It will be a 1,600-plus mile drive through the desert, into California — where the gas prices are ridiculously high. I mean, why is the price of gas in Arizona $2.29 per gallon and the same grade of gas in California costs $3.10, or so, depending on which hour you fill ‘er up? Anyway, my mapquest says go north on I-5 until I reach Weed, Calif., the proud home of College of the Siskiyous, which has produced some of our proud nation’s wisest people. Well, a couple of wise people at least. The golf course at Lake Shastina beckons, so three of my former teammates on the COS baseball team (way back in 1964-65, by the way) are going shoot for birdies and eagles, and none are likely to be found. The journey then switches to Highway 97 for a stop at the old homestead in Dorris, Calif., where my high-80s parents still live.
Before leaving Tucson, I was able to get in one round of golf with buddy Bob, Mike and Patrick, the Three Amigos who make 9-1-1 Collision operate on all cylinders. I am still trying to convince them that “You crash ’em, we fix ’em” would be a nice motto. They think otherwise.
You’ll be happy to know that my golf score was lower than the temperature, didn’t see any snakes that rattle, scorpions that bite, or lizards that stick their tongue out at you.
Between playing golf and floating in the pool, I have been following the Mariners closely and it’s good to see that the three-day All-Star break didn’t change things much. They still win the close ones and continue to get excellent pitching.
Furthermore, Franklin Gutierrez is quietly becoming a star in the Major Leagues.
Speaking of stars, I have been working the past few weeks on a fairly in-depth story on Ichiro and it will be displayed on both MLB.com and Mariners.com sometime Monday evening. Several of his colleagues have some interesting things to say about the Mariners right fielder and now a nine-time All-Star as he moves closer to becoming eligible for the Hall of Fame. Also, on Monday, there will be an Inbox (formerly known as the Mailbox) on the Mariners Web site.
In the meantime, I’ll check back in during the l-o-n-g, lonely (superwife is flying back to Seattle pick pick up Mr. Fab and Pumba, the guinea pigs, and resume her work as an interior designer) trek back to the Great Northwest.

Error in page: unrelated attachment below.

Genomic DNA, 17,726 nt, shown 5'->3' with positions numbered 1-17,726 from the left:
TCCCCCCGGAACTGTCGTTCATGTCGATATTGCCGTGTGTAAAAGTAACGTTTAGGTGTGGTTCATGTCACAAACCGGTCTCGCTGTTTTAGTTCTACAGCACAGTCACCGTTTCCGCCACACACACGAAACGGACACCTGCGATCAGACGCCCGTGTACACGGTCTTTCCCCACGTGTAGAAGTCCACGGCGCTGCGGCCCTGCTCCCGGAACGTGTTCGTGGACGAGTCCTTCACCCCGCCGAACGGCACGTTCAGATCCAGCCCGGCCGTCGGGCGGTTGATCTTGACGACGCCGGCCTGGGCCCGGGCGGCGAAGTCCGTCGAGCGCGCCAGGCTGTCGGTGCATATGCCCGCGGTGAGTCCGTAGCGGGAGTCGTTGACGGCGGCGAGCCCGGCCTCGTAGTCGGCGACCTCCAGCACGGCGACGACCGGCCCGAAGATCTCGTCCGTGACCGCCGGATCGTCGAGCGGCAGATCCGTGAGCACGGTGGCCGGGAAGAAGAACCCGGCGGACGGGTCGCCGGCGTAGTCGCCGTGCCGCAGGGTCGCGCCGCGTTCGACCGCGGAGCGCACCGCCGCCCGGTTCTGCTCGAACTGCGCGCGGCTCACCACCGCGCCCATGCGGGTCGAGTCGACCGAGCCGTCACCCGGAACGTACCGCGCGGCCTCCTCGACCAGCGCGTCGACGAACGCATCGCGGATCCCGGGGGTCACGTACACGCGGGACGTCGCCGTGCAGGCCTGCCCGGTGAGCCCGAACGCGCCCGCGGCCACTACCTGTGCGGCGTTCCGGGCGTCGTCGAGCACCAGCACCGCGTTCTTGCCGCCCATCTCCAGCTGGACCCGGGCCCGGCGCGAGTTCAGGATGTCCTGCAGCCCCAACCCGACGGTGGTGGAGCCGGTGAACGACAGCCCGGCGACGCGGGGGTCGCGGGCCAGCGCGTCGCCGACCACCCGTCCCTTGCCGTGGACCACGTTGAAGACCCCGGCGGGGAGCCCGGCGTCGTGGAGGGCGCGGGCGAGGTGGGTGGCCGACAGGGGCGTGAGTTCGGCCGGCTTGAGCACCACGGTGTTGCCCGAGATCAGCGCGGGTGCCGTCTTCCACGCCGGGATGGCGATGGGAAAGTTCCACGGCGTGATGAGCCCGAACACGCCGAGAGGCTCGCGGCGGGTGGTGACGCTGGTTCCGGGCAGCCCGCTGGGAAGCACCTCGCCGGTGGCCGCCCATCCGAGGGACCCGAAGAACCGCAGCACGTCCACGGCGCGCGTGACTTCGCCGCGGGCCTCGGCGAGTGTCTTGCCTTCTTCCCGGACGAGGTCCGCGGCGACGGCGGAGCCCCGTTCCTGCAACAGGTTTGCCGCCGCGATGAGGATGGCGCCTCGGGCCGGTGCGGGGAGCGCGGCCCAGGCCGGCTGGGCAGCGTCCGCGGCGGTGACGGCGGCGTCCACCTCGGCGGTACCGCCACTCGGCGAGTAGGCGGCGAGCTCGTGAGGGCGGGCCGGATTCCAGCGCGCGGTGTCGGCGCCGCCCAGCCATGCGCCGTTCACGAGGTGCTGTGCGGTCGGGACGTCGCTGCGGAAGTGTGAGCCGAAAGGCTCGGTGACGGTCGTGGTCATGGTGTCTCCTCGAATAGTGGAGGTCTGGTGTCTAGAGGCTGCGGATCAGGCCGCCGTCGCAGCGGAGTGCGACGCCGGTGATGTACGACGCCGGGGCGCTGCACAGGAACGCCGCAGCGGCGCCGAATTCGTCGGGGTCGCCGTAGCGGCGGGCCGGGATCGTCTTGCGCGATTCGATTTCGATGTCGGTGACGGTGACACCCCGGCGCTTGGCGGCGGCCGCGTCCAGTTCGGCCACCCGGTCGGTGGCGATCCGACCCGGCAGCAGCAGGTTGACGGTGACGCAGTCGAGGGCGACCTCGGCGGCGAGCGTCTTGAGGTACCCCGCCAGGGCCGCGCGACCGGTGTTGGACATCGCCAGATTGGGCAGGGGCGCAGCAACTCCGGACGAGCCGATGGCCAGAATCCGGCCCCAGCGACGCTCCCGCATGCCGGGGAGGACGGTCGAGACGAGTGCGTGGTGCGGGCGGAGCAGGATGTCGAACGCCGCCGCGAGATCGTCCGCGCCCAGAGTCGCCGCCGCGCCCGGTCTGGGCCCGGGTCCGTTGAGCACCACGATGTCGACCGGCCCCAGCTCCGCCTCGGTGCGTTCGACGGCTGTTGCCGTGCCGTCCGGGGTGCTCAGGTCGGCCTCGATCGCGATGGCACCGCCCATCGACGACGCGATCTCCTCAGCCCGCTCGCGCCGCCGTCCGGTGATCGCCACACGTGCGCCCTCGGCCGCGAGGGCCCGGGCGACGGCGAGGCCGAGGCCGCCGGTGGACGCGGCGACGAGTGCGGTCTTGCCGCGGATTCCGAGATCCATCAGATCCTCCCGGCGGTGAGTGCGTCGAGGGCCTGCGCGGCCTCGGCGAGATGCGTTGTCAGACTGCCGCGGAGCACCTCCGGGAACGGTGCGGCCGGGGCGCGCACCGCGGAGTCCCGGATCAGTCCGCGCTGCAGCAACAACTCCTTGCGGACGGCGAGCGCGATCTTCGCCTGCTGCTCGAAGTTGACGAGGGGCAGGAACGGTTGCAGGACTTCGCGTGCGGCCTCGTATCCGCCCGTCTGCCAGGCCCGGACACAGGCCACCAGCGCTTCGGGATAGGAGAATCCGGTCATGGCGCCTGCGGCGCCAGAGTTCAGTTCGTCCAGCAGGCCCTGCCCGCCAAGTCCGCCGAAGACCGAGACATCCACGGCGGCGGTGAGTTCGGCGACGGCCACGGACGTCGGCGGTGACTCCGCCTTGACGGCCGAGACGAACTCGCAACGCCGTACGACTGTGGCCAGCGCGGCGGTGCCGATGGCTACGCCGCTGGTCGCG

— Jim Street
Another day, another trade. It looks like MLB has its next “Trader Jack”, the monikor given to Jack McKeon when he was a busy GM back in the day.
Yuniesky Betancourt gone on Friday, Jack Hannahan acquired on Saturday.
Some of us thought it would take two players to replace third baseman Adrian Beltre and it looks like we were correct. I would expect manager Don Wakamatsu to platoon Hannahan and Chris Woodward at the position as both have similar games — good defensive players that have been offensively-challenged for most of their careers.
The addition of Hannahan to the 25-man roster means someone must go before tonight’s game. Infielder Josh Wilson has not been used a lot — actually, he has not been used at all, really — and he could be the one departing. That would be my guess.
Meanwhile, it’s happy 10th birthday to Safeco Field. It looks as young today as it did a decade ago when it opened to much fan-fare and celebration.
Stay tuned for the next roster move.
The move just came down and right-hander Brandon Morrow is going down to the Minor Leagues. He was optioned to Triple-A Tacoma to work on a breaking pitch and further develop command of his fastball.
He simply needs to learn how to pitch and the organization decided the best thing for him is to pitch in an environment with less stress.
— Jim Street
A road trip that many thought would turn the Mariners into “sellers” heading towards the July 31 non-waiver trade deadline instead gave the team reason to believe they could be in the AL West pennant race well beyond the deadline and into the dog days of summer.
Winning two of three from the Dodgers and Red Sox on the road is something few teams have done this season and it says a lot about the makeup and tenacity of this entertaining group of players.
But they can’t let up on the gas pedal. The upcoming week at home looms large.
The Mariners have three games against the Orioles starting tonight and then four against the Rangers — a division rival they have not defeated this season — beginning on Thursday night. Those four games could be even bigger in the big picture than any of the nine games played on the recent road trip.
It isn’t a coincidence that the rotation is set up to where the four best starters are set to face the Rangers, beginning with All-Star Felix Hernandez on Thursday night. It gives the Mariners an excellent chance to 1) end a five-game losing streak against the Rangers this season and 2) set the tone for a series that takes both teams into the All-Star break.
While the Mariners are playing the last-place, but still dangerous, Orioles of the AL East at Safeco Field, the Rangers are in Anaheim to face the Angels in a three-game showdown for first place.
After that comes what shapes up as one of the most important weekends of baseball of the season.
— Jim Street
Mariners Hall of Fame broadcaster Dave Niehaus is in the booth at Fenway Park preparing for his 5,000-something game behind the mike.
He had a reaction to an insulin shot early this morning at the hotel where the team is staying and was taken to a nearby hospital as a precaution.
“I’m fine,” the 74-year-old said. “It’s no big deal.”
— Jim Street